3. Papatuanuku and Ranginui (Papa and Rangi.
4. Right and left.
5. North Otago, specifically Mount Doment, Kakanui and Waitaki Rivers for me.
The idea that someone who is evading the law has been able to be supported by public money is ludicrous.
Oamaru used to be a small town you had to pass through to get from Christchurch to Dunedin.
It’s still in the same place but it’s becoming a destination.
The little blue penguins, yellow eyed penguins, historic buildings, steam punk, good restaurants, the Vanished World fossil trail, Alps to Ocean cycle trail and many other natural and (wo)man made attractions have made it a destination in its own right.
Oamaru will feature this evening and your vote will help it become the Sharpest Town.
The winning town will be revisited by the Seven Sharp team for the filming of a live show.
How do you make a wee party?
- Start with a bigger one.
- Change from a united group with a common purpose to a disjointed collection of separate interest groups.
- Use public funds for your election campaign then ask your members to help you pay back the money.
- Lose touch with your base.
- Stay in power for nine years, the last three with policies which increase the burden of state and put the country into recession before the rest of the world.
- Have your leader announce her resignation the night she loses the election and anoint a successor.
- Continue with policies which show you haven’t learned from mistakes made while in power.
- Don’t go for renewal.
- Look inward and let the internal disquiet spill out.
- Keep most of the old wood.
- Oppose every policy the government puts forward to increase economic growth, reduce welfare dependency and improve public service efficiency and effectiveness while reducing costs without putting forward any viable alternatives.
- Keep your old high tax and spend policies and add to them.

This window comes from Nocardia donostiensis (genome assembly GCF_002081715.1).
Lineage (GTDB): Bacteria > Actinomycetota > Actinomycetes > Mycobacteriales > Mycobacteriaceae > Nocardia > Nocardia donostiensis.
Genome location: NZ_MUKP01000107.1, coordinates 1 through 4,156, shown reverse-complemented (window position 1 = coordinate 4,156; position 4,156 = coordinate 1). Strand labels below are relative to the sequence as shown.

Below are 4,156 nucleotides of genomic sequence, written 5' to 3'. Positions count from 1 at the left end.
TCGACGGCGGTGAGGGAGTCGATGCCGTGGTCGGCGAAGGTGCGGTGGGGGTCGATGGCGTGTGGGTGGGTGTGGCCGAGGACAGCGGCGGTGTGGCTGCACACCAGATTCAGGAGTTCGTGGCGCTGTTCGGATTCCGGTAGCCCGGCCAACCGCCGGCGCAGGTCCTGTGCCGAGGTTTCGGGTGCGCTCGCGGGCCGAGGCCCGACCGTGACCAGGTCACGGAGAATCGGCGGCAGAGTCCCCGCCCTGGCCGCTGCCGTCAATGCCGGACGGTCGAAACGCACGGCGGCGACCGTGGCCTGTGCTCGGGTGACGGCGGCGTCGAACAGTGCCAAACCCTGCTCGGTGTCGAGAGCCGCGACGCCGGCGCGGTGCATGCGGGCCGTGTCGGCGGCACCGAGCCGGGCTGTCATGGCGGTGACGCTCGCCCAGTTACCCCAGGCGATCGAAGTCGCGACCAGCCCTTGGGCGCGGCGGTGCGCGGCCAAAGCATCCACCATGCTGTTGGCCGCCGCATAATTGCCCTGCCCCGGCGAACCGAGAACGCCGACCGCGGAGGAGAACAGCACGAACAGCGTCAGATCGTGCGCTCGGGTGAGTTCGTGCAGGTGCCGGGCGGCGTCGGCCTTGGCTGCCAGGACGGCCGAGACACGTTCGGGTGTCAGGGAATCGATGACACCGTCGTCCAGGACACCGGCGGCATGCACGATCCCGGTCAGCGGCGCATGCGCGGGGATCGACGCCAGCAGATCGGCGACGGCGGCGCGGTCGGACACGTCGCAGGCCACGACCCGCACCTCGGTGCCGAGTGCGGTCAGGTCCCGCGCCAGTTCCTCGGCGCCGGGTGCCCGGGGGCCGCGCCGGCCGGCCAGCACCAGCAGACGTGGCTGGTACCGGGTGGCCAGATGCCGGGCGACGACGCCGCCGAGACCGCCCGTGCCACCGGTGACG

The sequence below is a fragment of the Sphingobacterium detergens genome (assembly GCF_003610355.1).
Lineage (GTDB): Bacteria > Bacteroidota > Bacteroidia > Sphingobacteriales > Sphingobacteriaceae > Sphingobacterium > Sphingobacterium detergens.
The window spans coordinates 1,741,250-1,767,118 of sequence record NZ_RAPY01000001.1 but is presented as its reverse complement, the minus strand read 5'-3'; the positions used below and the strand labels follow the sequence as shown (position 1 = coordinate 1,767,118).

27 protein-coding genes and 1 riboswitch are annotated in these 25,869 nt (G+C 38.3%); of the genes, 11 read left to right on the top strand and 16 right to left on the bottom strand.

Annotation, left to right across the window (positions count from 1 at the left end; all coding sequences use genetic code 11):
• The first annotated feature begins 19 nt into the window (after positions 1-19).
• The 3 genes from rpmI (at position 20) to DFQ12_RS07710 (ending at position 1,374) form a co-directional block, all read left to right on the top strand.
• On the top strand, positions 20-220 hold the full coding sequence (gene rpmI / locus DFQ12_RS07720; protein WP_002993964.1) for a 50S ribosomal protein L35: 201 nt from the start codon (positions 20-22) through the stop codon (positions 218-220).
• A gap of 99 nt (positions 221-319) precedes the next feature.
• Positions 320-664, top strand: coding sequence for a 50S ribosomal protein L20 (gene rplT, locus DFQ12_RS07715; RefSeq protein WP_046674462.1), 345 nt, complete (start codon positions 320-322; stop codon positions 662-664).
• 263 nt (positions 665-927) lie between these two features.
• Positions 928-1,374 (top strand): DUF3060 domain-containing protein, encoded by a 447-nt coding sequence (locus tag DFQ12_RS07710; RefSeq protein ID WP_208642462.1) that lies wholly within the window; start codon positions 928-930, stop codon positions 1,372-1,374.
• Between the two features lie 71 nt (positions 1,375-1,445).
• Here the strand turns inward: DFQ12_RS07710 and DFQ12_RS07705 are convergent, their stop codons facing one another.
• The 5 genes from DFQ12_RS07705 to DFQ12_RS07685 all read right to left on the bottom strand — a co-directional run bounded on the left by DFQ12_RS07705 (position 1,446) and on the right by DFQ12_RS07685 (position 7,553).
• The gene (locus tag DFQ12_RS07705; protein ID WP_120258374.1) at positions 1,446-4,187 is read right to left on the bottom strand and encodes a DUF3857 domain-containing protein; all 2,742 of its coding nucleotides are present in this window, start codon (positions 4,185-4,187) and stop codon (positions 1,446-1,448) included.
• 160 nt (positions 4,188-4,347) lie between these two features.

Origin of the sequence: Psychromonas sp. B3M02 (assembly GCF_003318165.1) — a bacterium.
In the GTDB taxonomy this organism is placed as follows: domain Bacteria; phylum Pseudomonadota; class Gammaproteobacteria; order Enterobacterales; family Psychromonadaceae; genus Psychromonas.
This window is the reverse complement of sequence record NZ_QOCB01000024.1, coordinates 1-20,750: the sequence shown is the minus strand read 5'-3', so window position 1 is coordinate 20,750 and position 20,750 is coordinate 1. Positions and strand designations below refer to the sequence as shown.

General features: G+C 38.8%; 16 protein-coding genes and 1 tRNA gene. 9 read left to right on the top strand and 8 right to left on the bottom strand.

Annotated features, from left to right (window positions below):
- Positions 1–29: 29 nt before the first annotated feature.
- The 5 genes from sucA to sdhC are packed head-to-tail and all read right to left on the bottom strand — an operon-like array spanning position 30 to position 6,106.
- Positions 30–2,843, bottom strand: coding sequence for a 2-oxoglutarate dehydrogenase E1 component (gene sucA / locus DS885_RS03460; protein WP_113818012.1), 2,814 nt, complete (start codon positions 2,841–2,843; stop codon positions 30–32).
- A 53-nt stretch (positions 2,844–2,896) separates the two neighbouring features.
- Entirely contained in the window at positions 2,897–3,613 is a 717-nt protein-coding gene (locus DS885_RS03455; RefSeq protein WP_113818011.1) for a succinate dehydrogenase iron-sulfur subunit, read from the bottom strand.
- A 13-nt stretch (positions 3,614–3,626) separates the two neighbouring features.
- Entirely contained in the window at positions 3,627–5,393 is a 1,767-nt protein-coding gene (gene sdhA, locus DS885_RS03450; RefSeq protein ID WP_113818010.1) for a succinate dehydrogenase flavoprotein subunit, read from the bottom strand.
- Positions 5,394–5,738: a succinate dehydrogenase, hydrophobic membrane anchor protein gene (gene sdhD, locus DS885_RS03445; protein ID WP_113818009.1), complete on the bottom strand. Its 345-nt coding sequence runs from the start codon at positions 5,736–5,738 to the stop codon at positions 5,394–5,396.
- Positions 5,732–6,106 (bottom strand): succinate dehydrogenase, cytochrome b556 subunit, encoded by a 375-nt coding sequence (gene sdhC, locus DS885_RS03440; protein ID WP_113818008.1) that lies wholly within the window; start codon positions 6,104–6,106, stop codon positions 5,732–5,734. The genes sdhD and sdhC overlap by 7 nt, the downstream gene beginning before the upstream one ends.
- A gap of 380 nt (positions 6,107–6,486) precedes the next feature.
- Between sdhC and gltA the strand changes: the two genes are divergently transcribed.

- Put your main campaign effort into opposing a single policy of your major opponent.
- Lose another election.
- Change your leader to someone who is not a fluent and confident speaker and is generally ill-equipped for the job of leading the Opposition.
- Play yeah-me-too to policies put forward by another wee party which drags you from the centre.
- Continue opposing a single government policy when it’s too late by trying to get a politicians’ initiated referendum and fail to get enough signatures.
- Become second, or even third fiddle in an orchestra led by your potential coalition partners.
- Look inward and let the internal disquiet spill out again.
- Undermine your leader.
- Change your rules to give unions even more power.
- Continue undermining your leader.
- Announce a policy to build cheap houses which can’t be backed up with reliable costings.
- Continuing opposing every government initiative to improve the lot of New Zealanders without putting up viable alternatives.
- Announce a power policy which drags you further left and which unbiased people in the industry can say won’t work.
- Continue undermining your leader.
- Keep most of the dead wood.
- Get headlines for things that don’t matter – temper loss, swearing, gender quota for caucus. . .